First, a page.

18.11.2017 - 09:17
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The Kalahari Basin area: a 'Sprachbund' on the verge of extinction

Drawing "Springbok" by Taa speaker Stefanus Gainǂamseb

The Kalahari Basin area project (KBA) is a group of linguists and social and molecular anthropologists working together on questions regarding the population history of non-Bantu-speaking peoples in southern Africa, otherwise known as 'Khoisan'.

Although Khoisan is regarded by some as a single language family, the KBA will investigate the hypothesis that the various language families in this area share traits due to extensive contact. The languages and culture of the people in the Kalahari Basin are rapidly dying out, thus the project additionally aims to conduct as much linguistic and anthropological documentation as possible before it is too late. 

The KBA project is made up of six project teams of scientists based at six different institutions and is funded by the European Science Foundation and various other country-specific funding bodies.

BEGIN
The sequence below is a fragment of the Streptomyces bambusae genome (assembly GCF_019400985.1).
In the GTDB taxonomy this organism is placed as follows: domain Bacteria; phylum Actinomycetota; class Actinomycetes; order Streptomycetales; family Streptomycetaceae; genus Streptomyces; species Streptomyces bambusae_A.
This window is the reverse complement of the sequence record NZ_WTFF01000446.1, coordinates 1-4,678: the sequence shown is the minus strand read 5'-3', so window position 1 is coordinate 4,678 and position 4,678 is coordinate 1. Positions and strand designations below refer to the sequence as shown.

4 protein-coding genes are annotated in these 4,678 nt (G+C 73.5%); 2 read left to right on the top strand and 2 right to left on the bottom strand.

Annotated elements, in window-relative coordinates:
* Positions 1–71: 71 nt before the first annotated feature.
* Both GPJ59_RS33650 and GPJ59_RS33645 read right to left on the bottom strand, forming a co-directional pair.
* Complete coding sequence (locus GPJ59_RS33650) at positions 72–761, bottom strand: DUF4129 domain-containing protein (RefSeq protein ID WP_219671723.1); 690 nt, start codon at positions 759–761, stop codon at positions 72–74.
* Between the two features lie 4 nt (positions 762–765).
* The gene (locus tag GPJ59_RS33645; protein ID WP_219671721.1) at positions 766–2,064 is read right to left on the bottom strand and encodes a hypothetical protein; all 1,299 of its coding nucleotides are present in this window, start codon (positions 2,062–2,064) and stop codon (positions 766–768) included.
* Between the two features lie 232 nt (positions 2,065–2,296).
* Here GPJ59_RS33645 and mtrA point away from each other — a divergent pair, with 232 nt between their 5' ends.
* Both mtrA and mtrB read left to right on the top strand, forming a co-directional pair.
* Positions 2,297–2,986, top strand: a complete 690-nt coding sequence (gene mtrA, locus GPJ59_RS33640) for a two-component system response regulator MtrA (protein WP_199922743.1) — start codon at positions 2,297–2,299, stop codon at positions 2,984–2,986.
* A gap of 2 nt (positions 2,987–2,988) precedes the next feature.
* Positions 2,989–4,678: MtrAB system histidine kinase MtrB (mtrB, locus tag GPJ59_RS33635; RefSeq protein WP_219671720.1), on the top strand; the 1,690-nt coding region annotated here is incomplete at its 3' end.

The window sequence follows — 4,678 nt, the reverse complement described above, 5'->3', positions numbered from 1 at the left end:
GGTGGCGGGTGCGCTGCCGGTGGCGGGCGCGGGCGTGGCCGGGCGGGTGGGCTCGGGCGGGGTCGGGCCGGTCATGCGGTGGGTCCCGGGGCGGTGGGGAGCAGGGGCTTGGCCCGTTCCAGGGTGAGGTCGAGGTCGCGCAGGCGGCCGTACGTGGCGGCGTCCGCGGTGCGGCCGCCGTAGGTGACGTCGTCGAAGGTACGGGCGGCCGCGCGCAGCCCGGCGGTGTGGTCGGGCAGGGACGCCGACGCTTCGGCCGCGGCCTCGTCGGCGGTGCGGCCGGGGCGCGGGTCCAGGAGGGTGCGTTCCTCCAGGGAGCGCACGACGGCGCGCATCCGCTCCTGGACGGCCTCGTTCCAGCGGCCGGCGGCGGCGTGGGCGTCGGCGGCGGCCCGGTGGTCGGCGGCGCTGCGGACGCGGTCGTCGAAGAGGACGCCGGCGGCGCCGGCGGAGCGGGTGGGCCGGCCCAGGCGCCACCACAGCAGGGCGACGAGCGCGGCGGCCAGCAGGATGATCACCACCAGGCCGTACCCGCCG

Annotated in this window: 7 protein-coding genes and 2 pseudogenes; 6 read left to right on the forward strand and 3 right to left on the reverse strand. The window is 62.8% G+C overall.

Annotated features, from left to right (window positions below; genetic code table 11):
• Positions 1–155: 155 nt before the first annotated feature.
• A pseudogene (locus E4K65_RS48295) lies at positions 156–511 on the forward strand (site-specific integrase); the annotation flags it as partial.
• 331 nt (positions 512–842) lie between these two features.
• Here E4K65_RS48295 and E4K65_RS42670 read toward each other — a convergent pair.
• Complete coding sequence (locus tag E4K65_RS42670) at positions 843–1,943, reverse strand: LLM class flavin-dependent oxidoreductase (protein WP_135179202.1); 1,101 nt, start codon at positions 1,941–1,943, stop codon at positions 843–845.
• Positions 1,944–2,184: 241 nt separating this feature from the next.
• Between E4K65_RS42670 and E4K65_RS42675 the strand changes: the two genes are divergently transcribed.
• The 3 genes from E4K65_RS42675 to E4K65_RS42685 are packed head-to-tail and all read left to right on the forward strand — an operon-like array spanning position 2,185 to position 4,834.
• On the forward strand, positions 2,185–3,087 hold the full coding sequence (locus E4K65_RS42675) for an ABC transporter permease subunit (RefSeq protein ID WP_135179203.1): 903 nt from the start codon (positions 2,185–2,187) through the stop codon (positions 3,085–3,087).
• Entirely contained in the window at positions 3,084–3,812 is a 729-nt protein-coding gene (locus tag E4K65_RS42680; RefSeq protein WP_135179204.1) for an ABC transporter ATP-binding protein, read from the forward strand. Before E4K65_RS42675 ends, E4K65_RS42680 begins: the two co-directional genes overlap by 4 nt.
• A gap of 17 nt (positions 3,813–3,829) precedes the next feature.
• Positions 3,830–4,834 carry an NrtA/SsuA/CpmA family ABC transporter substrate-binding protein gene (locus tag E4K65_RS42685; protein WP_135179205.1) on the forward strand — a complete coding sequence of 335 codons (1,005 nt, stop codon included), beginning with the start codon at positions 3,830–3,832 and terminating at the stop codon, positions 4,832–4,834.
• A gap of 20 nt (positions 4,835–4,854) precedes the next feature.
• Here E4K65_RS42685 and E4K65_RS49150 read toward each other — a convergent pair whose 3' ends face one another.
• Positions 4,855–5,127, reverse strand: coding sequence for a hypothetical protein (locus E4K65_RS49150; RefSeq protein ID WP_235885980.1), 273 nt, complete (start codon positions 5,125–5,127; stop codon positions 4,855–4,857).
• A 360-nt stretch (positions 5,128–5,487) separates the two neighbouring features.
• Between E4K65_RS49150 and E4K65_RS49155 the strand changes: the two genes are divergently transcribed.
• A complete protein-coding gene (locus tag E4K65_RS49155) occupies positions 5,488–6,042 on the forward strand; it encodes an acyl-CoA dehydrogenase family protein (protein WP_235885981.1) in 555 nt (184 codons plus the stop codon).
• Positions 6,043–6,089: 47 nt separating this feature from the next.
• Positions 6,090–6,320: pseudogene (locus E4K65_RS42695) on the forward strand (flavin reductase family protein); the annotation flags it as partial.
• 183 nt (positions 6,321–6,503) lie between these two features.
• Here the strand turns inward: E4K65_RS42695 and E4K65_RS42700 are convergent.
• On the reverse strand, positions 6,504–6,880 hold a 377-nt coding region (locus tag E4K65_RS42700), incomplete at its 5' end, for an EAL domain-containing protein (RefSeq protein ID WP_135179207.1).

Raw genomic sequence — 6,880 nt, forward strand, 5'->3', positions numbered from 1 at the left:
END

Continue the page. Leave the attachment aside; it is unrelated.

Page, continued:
Languages

The historical distribution of the three major established language families in the Kalahari Basin area are Khoe-Kwadi, Ju-ǂHoan and Tuu as shown on the map below, with various individual languages in red.

Project Teams

There are five Individual Projects (IPs) based in Europe and one Associated Project (AP) based in Japan.

IP1 A documentation and description of Shua (Kalahari East Khoe)
      Aarhus University, Denmark
      Bill McGregor, Blesswell Kure

IP2 Salvage documentation and description of South African Khoekhoe and !Ui languages
      University of Leiden, Netherlands
      Maarten Mous, Christian Rapold

IP3 Inheritance and contact in a language complex: the case of Taa varieties (Tuu family)
      Humboldt-Universität zu Berlin and MPI for Evolutionary Anthropology Leipzig, Germany
      Tom Güldemann, Christfried Naumann, Robyn Loughnane

IP4 The Central Kalahari area with a focus on ǂHoan (Ju-ǂHoan family):
      language contact and population genetics
      MPI for Evolutionary Anthropology Leipzig, Germany
      Brigitte Pakendorf, Chiara Barbieri, Linda Gerlach, Falko Berthold

IP5 Kinship systems in southern African non-Bantu languages:
      documentation, comparison, and historical analysis
      University of Edinburgh, United Kingdom
      Alan Barnard, Gertrud Boden, Jenny Lawy

AP The southwestern Kalahari Khoe languages of the Gǁana and Naro groups
     Tokyo University of Foreign Studies, Japan
     Hirosi Nakagawa, Hitomi Ono, Akira Takada